The Global Times, which articulates the interests of sections of the Chinese state and particularly the military, wrote of Japan’s military aid to the Philippines: “This move—driven by Japan’s desire to create chaos and provoke conflicts—will further escalate tensions in the South China Sea, which is detrimental to peace and security in East Asia.”

Marcos and Kishida discussed the establishment of a Reciprocal Access Agreement (RAA), a defense pact that would allow the exchange and deployment of troops between the two countries for joint exercises. Japan has already established RAA’s with the United Kingdom and Australia. The Philippines is the first Southeast Asian country to begin discussion of an RAA with Japan.

On Saturday, Kishida delivered an address to a special joint session of the Philippine Congress, the first time any Japanese leader has done so since World War II and the devastating Japanese occupation of the country. 

He told the assembled representatives that the two countries had agreed “to further strengthen the trilateral cooperation among the Philippines, Japan and the US” and added that “in the South China Sea, the trilateral cooperation to protect the freedom of the sea is underway.”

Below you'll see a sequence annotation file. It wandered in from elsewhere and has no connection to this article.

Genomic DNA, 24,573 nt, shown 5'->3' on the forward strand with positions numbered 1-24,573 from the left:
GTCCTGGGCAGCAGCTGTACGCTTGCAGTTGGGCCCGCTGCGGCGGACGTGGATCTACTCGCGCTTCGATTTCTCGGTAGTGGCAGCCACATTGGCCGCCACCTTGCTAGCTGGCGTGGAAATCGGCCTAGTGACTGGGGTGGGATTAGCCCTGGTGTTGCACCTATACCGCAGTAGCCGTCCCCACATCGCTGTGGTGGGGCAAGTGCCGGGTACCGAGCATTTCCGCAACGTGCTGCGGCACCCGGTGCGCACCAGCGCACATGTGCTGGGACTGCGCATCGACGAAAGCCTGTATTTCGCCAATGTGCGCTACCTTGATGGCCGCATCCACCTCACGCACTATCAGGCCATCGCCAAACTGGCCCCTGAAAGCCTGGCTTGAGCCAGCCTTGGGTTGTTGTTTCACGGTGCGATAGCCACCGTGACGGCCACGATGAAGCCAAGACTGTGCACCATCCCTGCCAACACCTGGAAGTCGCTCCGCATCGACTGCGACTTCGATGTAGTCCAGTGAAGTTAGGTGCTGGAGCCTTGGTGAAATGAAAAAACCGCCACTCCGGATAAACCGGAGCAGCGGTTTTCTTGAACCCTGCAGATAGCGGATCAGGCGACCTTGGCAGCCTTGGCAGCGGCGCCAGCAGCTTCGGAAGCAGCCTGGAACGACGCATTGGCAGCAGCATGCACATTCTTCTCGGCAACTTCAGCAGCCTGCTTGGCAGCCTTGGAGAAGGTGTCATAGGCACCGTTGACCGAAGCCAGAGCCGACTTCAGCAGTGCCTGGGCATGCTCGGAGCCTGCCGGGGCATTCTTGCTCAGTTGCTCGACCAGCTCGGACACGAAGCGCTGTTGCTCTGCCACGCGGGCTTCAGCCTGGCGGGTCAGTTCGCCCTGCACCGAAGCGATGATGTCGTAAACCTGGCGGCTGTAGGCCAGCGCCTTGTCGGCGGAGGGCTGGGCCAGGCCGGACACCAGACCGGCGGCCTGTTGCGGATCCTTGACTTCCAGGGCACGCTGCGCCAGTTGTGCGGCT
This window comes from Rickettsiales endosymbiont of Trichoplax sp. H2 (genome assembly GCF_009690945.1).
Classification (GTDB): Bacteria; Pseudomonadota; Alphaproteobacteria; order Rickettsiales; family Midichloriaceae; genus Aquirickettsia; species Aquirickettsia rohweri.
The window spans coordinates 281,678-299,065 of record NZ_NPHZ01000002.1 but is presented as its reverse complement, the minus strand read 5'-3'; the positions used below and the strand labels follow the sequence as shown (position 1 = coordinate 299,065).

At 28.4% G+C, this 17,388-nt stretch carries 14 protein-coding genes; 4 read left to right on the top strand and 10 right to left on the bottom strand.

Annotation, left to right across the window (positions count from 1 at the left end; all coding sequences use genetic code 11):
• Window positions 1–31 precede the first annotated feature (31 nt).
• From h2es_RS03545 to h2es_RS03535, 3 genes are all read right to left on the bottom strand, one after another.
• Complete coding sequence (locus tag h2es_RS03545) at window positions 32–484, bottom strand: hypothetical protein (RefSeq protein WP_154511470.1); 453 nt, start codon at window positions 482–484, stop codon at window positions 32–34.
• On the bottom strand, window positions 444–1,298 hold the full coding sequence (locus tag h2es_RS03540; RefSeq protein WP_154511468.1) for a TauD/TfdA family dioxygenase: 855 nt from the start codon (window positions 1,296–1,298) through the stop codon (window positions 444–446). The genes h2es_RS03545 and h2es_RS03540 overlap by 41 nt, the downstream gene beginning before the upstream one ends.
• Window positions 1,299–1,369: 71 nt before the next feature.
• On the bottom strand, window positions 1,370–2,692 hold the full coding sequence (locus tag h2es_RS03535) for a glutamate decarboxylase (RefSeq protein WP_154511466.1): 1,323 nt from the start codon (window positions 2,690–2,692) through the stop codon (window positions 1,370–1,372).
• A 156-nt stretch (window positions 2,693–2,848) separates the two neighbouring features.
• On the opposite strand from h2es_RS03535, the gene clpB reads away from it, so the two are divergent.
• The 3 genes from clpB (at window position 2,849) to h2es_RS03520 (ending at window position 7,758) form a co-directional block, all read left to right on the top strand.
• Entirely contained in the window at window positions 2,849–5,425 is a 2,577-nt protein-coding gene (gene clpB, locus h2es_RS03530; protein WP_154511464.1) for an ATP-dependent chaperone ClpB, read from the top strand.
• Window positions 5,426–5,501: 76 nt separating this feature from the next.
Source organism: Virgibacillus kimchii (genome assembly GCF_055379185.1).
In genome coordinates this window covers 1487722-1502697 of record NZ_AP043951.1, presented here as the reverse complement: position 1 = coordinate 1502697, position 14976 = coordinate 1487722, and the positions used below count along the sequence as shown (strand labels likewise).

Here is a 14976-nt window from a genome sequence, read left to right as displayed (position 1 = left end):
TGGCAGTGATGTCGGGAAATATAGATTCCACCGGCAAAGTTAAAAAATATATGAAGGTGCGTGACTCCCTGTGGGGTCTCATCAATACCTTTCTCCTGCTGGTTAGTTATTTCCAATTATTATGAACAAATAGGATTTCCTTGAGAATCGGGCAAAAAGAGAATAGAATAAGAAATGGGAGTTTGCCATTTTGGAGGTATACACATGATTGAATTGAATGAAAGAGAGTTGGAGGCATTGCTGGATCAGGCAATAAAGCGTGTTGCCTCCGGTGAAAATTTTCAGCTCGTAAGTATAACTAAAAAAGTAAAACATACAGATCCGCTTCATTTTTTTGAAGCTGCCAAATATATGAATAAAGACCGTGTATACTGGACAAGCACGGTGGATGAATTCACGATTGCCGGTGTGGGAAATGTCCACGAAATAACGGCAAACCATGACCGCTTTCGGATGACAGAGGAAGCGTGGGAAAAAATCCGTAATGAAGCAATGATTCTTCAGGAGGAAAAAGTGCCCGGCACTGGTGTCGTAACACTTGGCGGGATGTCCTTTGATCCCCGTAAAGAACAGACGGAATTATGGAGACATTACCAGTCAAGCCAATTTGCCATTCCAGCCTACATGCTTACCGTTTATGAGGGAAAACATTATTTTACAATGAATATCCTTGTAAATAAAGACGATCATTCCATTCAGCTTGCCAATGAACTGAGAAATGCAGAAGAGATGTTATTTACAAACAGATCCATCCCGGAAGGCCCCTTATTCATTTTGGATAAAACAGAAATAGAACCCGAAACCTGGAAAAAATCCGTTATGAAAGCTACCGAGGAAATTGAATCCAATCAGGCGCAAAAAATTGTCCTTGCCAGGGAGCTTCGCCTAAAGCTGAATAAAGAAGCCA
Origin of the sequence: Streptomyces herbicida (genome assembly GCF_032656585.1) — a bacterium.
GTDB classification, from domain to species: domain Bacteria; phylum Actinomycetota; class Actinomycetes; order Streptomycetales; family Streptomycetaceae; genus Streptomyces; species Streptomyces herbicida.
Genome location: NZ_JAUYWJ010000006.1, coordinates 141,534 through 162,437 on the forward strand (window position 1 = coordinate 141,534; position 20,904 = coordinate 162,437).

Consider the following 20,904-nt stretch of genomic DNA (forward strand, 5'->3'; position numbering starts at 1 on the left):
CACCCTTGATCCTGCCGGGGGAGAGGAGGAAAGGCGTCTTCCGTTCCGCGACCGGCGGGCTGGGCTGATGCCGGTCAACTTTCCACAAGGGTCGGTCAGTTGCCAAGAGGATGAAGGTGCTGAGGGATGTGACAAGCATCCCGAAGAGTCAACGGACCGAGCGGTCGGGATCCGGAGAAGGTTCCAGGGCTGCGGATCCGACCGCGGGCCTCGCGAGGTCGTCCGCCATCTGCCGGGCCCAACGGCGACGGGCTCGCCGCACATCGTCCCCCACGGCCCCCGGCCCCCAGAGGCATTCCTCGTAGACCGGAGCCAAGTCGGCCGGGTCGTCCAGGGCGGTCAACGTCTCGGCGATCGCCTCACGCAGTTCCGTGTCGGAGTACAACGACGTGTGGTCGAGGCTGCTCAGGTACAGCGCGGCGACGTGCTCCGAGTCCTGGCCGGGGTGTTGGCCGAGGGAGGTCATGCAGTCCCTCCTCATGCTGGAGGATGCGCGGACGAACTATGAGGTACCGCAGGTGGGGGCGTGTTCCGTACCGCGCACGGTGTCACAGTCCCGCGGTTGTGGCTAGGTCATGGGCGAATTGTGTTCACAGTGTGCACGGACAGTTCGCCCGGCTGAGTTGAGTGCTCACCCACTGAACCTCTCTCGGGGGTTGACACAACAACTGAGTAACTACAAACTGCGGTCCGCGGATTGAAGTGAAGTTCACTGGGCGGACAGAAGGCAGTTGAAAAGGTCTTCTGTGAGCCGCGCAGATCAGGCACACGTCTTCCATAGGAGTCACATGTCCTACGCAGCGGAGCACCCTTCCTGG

This is the crux of the matter. The driving force behind the dangerous reemergence of Japanese militarism is Washington, the third partner in this trilateral cooperation. It is US imperialism and its aggressive campaign against China that are forcing open the doors of countries in the Asia-Pacific region, devastated by Japan in the Second World War, to a restored Japanese military presence.

On November 3, as Kishida visited Manila, Washington made its presence known as the US Seventh Fleet sent a Navy destroyer to stage a Freedom of Navigation Operation (FONOP) through the South China Sea near the Spratly Islands. It was the first time in six months that Washington had conducted such an operation near the Spratlys. 

The timing was not accidental. Looking to consolidate Japan’s military ties with Manila, Washington deliberately escalated tensions with China for Kishida’s visit.

The details of the trilateral cooperation of which Kishida spoke are not yet clear, but they will doubtless include the use of the basing facilities throughout the Philippines that have been set up for the US under the auspices of the Enhanced Defense Cooperation Agreement (EDCA).